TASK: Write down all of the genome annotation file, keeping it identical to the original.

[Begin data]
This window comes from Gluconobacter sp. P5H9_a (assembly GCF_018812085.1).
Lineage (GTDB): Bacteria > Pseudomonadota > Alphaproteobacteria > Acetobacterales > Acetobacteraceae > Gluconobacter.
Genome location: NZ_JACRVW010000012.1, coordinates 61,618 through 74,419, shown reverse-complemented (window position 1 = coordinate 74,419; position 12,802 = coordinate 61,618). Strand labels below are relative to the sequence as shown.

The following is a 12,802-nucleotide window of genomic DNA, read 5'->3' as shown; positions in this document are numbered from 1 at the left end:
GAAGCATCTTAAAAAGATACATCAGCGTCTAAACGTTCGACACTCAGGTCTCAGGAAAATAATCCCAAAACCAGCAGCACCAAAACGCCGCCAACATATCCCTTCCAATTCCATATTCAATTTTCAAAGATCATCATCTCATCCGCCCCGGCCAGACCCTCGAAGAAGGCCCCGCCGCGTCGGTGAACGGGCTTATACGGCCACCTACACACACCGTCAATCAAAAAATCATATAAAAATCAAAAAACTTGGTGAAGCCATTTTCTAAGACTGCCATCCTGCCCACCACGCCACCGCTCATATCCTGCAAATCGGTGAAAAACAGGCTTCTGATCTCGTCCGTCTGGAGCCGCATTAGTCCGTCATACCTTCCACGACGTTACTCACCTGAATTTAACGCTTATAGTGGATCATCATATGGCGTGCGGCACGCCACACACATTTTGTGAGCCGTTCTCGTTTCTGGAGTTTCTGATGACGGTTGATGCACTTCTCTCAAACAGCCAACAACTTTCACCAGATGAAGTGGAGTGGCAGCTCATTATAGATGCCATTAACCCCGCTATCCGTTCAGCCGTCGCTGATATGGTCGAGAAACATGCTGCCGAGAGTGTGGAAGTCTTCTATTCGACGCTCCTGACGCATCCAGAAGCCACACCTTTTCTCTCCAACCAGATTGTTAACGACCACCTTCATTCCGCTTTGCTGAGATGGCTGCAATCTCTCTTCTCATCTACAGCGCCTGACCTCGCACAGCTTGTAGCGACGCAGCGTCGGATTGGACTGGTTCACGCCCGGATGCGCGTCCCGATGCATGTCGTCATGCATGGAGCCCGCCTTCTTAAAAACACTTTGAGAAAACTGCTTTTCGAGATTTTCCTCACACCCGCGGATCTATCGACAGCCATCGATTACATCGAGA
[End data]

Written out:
This window comes from Gluconobacter sp. P5H9_a (assembly GCF_018812085.1).
Lineage (GTDB): Bacteria > Pseudomonadota > Alphaproteobacteria > Acetobacterales > Acetobacteraceae > Gluconobacter.
Genome location: NZ_JACRVW010000012.1, coordinates 61,618 through 74,419, shown reverse-complemented (window position 1 = coordinate 74,419; position 12,802 = coordinate 61,618). Strand labels below are relative to the sequence as shown.

The following is a 12,802-nucleotide window of genomic DNA, read 5'->3' as shown; positions in this document are numbered from 1 at the left end:
GAAGCATCTTAAAAAGATACATCAGCGTCTAAACGTTCGACACTCAGGTCTCAGGAAAATAATCCCAAAACCAGCAGCACCAAAACGCCGCCAACATATCCCTTCCAATTCCATATTCAATTTTCAAAGATCATCATCTCATCCGCCCCGGCCAGACCCTCGAAGAAGGCCCCGCCGCGTCGGTGAACGGGCTTATACGGCCACCTACACACACCGTCAATCAAAAAATCATATAAAAATCAAAAAACTTGGTGAAGCCATTTTCTAAGACTGCCATCCTGCCCACCACGCCACCGCTCATATCCTGCAAATCGGTGAAAAACAGGCTTCTGATCTCGTCCGTCTGGAGCCGCATTAGTCCGTCATACCTTCCACGACGTTACTCACCTGAATTTAACGCTTATAGTGGATCATCATATGGCGTGCGGCACGCCACACACATTTTGTGAGCCGTTCTCGTTTCTGGAGTTTCTGATGACGGTTGATGCACTTCTCTCAAACAGCCAACAACTTTCACCAGATGAAGTGGAGTGGCAGCTCATTATAGATGCCATTAACCCCGCTATCCGTTCAGCCGTCGCTGATATGGTCGAGAAACATGCTGCCGAGAGTGTGGAAGTCTTCTATTCGACGCTCCTGACGCATCCAGAAGCCACACCTTTTCTCTCCAACCAGATTGTTAACGACCACCTTCATTCCGCTTTGCTGAGATGGCTGCAATCTCTCTTCTCATCTACAGCGCCTGACCTCGCACAGCTTGTAGCGACGCAGCGTCGGATTGGACTGGTTCACGCCCGGATGCGCGTCCCGATGCATGTCGTCATGCATGGAGCCCGCCTTCTTAAAAACACTTTGAGAAAACTGCTTTTCGAGATTTTCCTCACACCCGCGGATCTATCGACAGCCATCGATTACATCGAGA